Sunday, August 28, 2011

A Colorful World: Palawan, Philippines

Traveling to the tropics confirms my belief in God's creativity: bright blue skies, fluffy white clouds, aqua water contrasting with white sand beaches, fruit in array of colors I didn't know existed, and sunsets that fill the sky with an infusion of stunning purples, blues, oranges that take my breath away. Every part of the world has its own hidden beauty, but the combination of colors, plants and wildlife that can only be found in the tropics never ceases to inspire me. Vacation in the Philippines and Bali was the perfect combination of interesting people and culture, jaw dropping scenery, and fun activities.

Shea and I arrived in Puerto Princessa on the island of Palawan in the Philippines late morning on a Saturday after a brief night in the Manila airport. After ensuring that we didn't get ripped off on our short tricycle (see future pics) ride from the airport to our pension, we spent the afternoon letting the sun work its magic and acquiring our first sunburn of the trip. My first impressions of Palawan were colorful, clean (yes, in fact much cleaner than Korea), and friendly. We snagged free rides to and from the beach from friendly locals, and enjoyed having REAL conversations in English with everyone we met.

After a day in Puerto we woke up at the crack of dawn and climbed abroad the local bus to El Nido, among lots of Filipinos, some chickens and bags of rice, a few palm tree leaves, and a goat or pig (we never determined which) we picked up along the way. The seven hour drive to El Nido gave us a taste of the landscape of Palawan: aqua colored coast against white sand, thick palm tree forests, and rice fields scattered through the entire. Palawan reminded me of Costa Rica and Nicaragua with the Asian addition of rice fields.

For the next three days, Shea and I filled our days lazing on white sand beaches all by ourselves, a boat trip to  small islands, coves, and lagoons for some snorkeling in the bath water temperature water, kayaking to a private beach, and enjoying dinner with a backdrop of color brushed sky as the sun set. Often I felt as though I was in a scene from the Pirates of the Caribbean with the pristine, uninhabited beaches, and limestone cliffs. Because El Nido is located in a very protected bay filled with small limestone islands the water was so calm it was easy to forget it was even the sea.

Three and half perfect days in El Nido and we boarded the bus back to Puerto Princessa. Taking local transport always makes for an adventure. This time around the bus was so packed I actually wondered how the bus would make it over all the hills. But eight hours later we safely arrived in Puerto. The last "wonder" that Palawan offered us was a tour of the longest underground river in the world--8.5 km long. This natural river is actually in the running for one of the new seven wonders of the world.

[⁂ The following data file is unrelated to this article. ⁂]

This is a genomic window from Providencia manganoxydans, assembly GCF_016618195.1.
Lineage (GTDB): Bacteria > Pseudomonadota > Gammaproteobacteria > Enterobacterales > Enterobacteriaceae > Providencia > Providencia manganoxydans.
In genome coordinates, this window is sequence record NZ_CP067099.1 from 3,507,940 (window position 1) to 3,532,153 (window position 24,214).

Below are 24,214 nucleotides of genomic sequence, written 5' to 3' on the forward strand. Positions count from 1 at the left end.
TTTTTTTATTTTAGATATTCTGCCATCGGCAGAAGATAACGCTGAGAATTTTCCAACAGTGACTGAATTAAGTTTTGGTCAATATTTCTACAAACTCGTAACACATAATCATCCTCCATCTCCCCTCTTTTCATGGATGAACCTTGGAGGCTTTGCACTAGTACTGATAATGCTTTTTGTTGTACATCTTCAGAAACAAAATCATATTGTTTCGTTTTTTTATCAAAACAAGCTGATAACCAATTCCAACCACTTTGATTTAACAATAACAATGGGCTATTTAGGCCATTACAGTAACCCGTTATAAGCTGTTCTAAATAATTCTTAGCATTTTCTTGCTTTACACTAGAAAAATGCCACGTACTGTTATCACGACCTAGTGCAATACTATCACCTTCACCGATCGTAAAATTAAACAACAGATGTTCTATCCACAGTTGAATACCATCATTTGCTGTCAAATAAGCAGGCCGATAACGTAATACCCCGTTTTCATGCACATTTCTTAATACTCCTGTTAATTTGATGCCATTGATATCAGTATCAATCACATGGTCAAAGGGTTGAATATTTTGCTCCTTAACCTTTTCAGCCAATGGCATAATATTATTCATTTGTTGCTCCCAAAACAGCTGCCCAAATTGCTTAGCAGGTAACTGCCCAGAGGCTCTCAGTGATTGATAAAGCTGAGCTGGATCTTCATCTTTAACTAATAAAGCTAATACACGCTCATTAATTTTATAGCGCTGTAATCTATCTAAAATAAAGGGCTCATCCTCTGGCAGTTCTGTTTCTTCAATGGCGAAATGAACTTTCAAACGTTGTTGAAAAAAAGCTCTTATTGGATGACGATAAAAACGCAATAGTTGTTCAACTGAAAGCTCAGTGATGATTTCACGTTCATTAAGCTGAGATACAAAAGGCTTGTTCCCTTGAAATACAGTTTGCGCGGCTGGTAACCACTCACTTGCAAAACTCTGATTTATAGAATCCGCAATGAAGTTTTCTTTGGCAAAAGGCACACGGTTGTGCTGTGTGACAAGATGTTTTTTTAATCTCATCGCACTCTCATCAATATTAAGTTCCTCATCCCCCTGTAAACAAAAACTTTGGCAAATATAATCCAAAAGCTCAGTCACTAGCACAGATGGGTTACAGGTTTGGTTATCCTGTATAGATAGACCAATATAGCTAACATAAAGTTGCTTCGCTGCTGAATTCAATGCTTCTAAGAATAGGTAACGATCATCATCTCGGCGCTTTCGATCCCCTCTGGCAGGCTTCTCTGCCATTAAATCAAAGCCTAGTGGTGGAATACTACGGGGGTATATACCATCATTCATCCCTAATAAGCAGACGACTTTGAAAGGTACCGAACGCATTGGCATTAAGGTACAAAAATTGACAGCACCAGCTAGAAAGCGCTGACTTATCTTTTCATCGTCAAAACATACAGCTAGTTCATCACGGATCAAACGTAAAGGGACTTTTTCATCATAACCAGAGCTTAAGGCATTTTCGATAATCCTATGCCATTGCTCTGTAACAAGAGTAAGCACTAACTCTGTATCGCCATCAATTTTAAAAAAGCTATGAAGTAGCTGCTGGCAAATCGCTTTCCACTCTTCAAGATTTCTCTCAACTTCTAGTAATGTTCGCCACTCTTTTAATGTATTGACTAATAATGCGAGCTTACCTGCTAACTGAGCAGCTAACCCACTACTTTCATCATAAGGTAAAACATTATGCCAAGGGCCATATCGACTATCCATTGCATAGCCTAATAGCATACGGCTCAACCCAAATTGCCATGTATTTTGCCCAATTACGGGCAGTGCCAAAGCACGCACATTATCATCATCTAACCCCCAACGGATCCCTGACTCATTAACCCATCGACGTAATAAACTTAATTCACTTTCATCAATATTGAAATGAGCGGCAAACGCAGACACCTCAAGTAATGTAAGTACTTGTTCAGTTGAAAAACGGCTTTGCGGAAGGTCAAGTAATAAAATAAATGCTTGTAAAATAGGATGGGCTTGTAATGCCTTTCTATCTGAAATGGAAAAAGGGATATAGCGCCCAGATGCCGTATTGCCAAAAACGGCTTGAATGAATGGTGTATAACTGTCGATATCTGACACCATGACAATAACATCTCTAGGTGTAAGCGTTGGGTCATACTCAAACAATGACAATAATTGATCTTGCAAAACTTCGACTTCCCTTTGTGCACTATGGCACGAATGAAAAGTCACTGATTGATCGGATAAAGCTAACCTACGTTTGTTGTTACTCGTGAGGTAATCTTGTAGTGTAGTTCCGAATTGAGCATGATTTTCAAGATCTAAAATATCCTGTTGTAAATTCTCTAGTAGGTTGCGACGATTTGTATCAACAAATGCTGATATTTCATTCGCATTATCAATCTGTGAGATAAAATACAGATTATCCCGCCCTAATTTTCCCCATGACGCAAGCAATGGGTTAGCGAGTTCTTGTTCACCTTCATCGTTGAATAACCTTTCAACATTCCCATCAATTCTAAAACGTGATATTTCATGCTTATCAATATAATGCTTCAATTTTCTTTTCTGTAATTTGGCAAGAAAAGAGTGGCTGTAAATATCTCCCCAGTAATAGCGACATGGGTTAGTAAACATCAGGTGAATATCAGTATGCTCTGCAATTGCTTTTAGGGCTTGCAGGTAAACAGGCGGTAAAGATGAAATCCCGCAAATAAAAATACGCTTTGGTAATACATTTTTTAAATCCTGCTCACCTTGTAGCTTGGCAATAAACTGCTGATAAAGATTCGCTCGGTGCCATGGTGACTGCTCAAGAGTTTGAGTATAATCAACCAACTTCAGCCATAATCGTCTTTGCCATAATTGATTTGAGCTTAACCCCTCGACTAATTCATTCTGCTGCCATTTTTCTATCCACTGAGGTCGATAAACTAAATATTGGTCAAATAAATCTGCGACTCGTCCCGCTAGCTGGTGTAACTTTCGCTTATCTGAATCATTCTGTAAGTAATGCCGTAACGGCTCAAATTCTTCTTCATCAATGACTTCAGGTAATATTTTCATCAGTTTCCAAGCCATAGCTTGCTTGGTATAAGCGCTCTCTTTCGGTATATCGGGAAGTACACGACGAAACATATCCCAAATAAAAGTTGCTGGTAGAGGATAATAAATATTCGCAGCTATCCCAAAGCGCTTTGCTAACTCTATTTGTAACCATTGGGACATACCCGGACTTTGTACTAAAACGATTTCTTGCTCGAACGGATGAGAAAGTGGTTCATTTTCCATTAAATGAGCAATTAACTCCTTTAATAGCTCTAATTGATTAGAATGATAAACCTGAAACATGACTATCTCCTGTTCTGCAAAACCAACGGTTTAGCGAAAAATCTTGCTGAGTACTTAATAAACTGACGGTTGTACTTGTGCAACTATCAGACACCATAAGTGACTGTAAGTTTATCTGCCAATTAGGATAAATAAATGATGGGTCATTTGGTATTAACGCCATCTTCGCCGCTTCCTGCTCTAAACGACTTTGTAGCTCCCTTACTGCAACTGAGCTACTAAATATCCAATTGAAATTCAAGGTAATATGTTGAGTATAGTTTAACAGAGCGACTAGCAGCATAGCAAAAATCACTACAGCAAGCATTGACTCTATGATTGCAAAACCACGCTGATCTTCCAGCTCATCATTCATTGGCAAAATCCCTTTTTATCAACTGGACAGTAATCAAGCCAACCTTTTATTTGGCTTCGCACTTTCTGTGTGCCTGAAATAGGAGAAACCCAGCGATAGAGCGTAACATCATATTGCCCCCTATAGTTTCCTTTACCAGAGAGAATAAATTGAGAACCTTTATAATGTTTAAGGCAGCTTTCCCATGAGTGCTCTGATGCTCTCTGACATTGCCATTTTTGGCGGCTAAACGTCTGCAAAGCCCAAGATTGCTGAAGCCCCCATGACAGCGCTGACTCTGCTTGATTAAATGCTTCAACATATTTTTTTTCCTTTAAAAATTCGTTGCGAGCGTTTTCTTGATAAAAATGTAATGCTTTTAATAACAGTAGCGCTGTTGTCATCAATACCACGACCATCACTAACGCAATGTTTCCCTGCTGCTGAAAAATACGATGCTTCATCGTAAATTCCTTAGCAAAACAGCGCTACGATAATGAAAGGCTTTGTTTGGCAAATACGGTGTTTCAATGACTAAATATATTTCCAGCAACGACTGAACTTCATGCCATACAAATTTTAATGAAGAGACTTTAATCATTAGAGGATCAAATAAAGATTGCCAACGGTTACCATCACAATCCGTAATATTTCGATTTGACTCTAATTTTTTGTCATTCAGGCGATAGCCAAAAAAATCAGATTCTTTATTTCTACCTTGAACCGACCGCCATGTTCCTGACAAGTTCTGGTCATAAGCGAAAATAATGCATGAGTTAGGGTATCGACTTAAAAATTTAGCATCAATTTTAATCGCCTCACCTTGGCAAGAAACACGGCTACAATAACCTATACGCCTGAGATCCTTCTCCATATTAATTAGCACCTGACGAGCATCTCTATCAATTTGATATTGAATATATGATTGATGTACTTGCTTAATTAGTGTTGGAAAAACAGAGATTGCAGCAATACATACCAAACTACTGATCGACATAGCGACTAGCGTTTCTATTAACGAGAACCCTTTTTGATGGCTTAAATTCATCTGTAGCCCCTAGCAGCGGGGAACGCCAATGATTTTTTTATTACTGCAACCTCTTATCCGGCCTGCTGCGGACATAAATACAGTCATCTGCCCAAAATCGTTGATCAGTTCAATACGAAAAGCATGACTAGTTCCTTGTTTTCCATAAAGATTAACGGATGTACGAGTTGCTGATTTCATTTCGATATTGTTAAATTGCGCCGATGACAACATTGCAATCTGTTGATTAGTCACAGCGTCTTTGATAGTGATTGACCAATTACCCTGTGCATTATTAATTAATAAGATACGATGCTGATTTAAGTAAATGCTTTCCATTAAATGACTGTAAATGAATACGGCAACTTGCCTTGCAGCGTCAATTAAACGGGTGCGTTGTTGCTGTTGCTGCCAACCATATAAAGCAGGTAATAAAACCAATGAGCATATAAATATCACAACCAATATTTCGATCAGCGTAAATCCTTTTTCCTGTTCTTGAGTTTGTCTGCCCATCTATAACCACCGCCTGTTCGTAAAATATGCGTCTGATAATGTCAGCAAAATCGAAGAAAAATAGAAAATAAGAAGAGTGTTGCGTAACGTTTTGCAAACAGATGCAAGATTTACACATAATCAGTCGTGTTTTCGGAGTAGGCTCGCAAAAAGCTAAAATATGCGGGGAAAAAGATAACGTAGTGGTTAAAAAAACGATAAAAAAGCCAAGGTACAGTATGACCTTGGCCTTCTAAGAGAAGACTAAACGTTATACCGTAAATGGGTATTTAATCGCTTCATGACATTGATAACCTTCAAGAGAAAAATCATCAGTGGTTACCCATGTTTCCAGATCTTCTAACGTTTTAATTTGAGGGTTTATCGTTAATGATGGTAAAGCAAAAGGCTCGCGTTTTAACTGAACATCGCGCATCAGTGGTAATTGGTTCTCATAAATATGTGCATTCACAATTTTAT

A short flight brought us from Puerto to Manila for another day and half to rest at Shea's boyfriend's aunt's place in Manila. It would be difficult to name my favorite part of our trip but like most of my travels what always sticks with me the most is the people you meet. The highlight of the trip was enjoying two meals with a kind and friendly Filipino woman (Liselle) in her home in El Nido. After friendly chit chat one morning on our walk into town she invited us for dinner. Besides the phenomenal (and cheap) food she prepared, it was wonderful to hear her stories and learn more about Filipino culture. The taste of her chili crabs was unforgettably divine. Besides Liselle, we spent two days hanging out with some fun Spanish exchange students  who were studying in Singapore. I realized how much I've missed being able to effortlessly converse with strangers and friends, while staying in Korea. It's exhausting and often unrewarding, trying to communicate in broken English and Korean. Filipinos exhibited a remarkable language ability. The Philippines is a country with roughly 26 languages, so unlike Koreans, Filipinos are accustomed to hearing several different languages and seem to have a knack for picking up languages. It was a pleasure to chat in English and effortlessly communicate my desires and wishes.

Colorful Palawan left me with healthy glowing skin, lingering tastes of new exotic fruits and foods, new friends, and another place to add to my ever growing list of places to return to. Saying goodbye would have been impossible if it wasn't for Bali to look forward to.

Soon I will bombard this blog and facebook with photos to put my words into visual form, but for now I'm busy wrapping life in Korea up. So for now you will have to take my word that Palawan was amazingly beautiful.

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